TRENTON — Governor Phil Murphy signed legislation today that makes New Jersey the 34th state to require ignition interlocks for every drunk driving offender.
Mothers Against Drunk Driving (MADD) thanks Governor Murphy for recognizing the importance of S 824, which was authored by Senator Nicholas Scutari and Assemblywoman Joann Downey. S 824 overwhelmingly passed the Senate and Assembly in June.
“This law represents the most significant DWI reform in New Jersey in nearly a decade,” said MADD National President Helen Witty, whose 16-year-old daughter, Helen Marie, was killed by a drunk driver while rollerblading on a bike path after school. “We are so grateful for all of the lawmakers, volunteers, staff and traffic safety partners who have worked for years to add New Jersey to a growing list of states that recognize all-offender laws like this one save lives.”
Since January 2010, Ricci’s Law required New Jersey judges to order all repeat offenders and first-time offenders with a blood alcohol concentration (BAC) of .15 or greater to install ignition interlocks. Now, first-time offenders with a BAC of .08 or greater must get an interlock for a period of at least 30 days.
“Expanding the use of ignition interlock devices is just common sense,” said Governor Phil Murphy. “We must deter drunk driving without negatively impacting individuals’ ability to take care of themselves or their families. License suspensions are an imperfect tool for accomplishing both aims, as they do not stop drunk drivers from getting behind the wheel and they can prevent ex-offenders from supporting their livelihoods. In contrast, ignition interlock devices prevent drunk driving while allowing ex-offenders to support themselves and their families.”
These small, in-car breathalyzers require a sober breath sample before the vehicle will start, and are the only technology available today that separate drinking from driving.
“Drunk driving is a serious issue in New Jersey, having prosecuted for 16 years, my experience is that the use of ignition interlocks is the best way to safe guard our roads but allow minor offenders to continue their employment,” said Senator Scutari (D-Middlesex/Somerset/Union).
Senator Scutari and Assemblywoman Downey led the law through the legislative process.
“There’s strong evidence that interlock devices go a long way in reducing re-arrest rates when they’re installed in offenders’ vehicles,” said Assemblywoman Downey. “By requiring more drivers arrested for DUIs to install interlocks in their cars, we could see a substantial reduction in alcohol-related crashes. Traditionally, intoxicated drivers have also had to forfeit their driver’s license while penalized, which can keep them from getting to work or performing their duties. If that leads to the individual being fired, it’s not uncommon to see emotional consequences like depression, which can encourage even more of the substance abuse that led to the penalty in the first place. This law creates a more humane solution that’s also more effective in the long run, making New Jersey roads safer for everyone.”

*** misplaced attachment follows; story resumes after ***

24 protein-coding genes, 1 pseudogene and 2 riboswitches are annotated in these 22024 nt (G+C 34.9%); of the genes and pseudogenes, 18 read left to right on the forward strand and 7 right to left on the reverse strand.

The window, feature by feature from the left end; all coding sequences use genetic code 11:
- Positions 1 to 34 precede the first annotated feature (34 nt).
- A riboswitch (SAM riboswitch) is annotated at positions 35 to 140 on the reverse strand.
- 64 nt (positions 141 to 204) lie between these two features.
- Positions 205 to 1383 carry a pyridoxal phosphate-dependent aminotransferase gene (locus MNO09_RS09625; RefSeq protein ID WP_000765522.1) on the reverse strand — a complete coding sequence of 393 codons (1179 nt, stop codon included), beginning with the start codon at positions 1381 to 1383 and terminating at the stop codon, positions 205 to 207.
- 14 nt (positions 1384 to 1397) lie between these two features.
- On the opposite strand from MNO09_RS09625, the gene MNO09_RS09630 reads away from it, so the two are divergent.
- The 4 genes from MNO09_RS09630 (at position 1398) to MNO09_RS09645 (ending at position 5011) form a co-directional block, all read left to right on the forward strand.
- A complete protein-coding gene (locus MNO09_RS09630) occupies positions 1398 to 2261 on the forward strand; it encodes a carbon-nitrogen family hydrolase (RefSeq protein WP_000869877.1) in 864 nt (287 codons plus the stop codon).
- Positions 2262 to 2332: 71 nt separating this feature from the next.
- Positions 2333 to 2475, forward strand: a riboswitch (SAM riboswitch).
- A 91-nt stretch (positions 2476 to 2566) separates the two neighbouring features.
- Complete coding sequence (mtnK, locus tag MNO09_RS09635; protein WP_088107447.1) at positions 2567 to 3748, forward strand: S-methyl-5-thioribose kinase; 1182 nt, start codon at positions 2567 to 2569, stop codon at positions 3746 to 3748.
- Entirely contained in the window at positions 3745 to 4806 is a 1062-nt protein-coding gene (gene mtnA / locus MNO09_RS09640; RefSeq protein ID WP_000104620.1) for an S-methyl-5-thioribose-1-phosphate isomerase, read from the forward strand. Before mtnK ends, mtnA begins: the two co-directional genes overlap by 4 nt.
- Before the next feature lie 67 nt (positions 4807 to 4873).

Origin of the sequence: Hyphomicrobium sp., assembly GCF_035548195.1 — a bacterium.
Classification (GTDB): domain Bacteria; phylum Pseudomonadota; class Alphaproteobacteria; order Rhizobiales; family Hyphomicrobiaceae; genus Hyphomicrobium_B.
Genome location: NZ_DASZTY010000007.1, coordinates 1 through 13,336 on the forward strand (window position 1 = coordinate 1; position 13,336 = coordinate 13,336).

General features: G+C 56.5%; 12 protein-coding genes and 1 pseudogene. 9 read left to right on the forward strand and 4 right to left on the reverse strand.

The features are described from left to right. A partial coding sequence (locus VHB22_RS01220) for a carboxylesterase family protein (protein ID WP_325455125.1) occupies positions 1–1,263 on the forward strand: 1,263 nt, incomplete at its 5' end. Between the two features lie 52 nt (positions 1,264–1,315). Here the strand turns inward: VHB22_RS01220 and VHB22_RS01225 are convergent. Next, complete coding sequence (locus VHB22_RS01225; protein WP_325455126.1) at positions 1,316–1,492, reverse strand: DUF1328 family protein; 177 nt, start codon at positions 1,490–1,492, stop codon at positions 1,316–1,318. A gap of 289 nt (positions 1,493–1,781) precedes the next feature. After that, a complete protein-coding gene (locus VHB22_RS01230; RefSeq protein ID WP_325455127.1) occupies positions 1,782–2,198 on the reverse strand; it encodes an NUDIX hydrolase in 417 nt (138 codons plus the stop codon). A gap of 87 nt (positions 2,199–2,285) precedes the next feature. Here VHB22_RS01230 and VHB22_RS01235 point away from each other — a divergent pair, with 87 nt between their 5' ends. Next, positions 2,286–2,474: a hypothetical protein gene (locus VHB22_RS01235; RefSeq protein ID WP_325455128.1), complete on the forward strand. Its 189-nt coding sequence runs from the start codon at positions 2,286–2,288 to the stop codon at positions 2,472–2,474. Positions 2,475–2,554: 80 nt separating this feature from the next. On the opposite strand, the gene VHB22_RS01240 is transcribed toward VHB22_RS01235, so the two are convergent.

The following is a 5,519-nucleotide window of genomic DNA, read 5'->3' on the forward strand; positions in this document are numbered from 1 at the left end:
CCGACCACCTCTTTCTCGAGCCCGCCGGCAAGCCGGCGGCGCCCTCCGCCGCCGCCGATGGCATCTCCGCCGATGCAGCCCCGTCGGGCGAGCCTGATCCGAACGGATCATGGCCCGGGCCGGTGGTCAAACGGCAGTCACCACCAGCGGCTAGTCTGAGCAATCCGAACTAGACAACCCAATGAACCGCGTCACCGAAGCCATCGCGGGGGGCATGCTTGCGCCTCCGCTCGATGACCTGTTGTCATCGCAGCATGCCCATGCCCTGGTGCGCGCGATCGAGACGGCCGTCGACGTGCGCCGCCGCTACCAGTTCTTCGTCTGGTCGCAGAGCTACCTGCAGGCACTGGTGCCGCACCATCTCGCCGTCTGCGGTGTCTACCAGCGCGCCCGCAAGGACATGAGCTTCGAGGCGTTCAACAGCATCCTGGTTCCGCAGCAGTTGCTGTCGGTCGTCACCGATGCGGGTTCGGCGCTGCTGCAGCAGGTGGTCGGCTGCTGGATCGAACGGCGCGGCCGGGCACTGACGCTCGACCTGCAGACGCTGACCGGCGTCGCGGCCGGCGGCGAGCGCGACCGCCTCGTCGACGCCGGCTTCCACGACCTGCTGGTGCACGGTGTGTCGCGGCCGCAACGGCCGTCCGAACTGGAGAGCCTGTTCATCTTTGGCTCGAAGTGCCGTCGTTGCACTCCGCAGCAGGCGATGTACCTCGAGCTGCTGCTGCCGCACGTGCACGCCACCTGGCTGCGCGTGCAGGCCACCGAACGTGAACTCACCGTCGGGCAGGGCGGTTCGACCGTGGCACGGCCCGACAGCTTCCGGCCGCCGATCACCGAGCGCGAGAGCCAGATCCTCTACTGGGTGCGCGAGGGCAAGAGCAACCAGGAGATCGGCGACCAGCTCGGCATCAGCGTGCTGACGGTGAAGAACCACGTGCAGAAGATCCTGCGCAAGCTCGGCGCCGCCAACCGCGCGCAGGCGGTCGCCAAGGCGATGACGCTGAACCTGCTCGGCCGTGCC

Drunk driving killed 125 people on New Jersey roads in 2017. Studies show that states with all-offender interlock laws can reduce repeat offenses by 67 percent and drunk driving deaths by 16 percent.
“I was nearly killed by a drunk driver during my senior year at The College of New Jersey, and I know the anguish this violent, preventable crime inflicts on survivors and family members,” said Steven Benvenisti, Esq., Partner at Davis, Saperstein & Salomon, a former MADD National Board Member, longtime MADD New Jersey volunteer, who has worked for years to pass an all-offender interlock law in New Jersey. “In 2018, ignition interlocks kept 13,500 drunk drivers off our roads. Now this lifesaving technology will be used to its fullest potential.”
MADD strongly supported the legislation by Scutari and Downey as part of its national campaign to pass interlock laws that apply to all drunk drivers. All-offender laws have been MADD’s No. 1 legislative priority across the country since the 2006 launch of MADD’s Campaign to Eliminate Drunk Driving. At that time, only one state, New Mexico, had such a law.
New Jersey is the second state this year to pass an all-offender law; in March, Kentucky Governor Matt Bevin signed that state’s all-offender legislation into law. All-offender legislation is pending in Massachusetts, Wisconsin, Michigan, and California.
About Mothers Against Drunk Driving
Founded in 1980 by a mother whose daughter was killed by a drunk driver, Mothers Against Drunk Driving® (MADD) is the nation’s largest nonprofit working to end drunk driving, help fight drugged driving, support the victims of these violent crimes and prevent underage drinking. MADD has helped to save nearly 380,000 lives, reduce drunk driving deaths by more than 50 percent and promote designating a non-drinking driver. MADD’s Campaign to Eliminate Drunk Driving® calls for law enforcement support, ignition interlocks for all offenders and advanced vehicle technology. MADD has provided supportive services to nearly one million drunk and drugged driving victims and survivors at no charge through local victim advocates and the 24-Hour Victim Help Line 1-877-MADD-HELP. Visit www.madd.org or call 1-877-ASK-MADD.
Contact: Becky Iannotta, firstname.lastname@example.org, 202.600.2032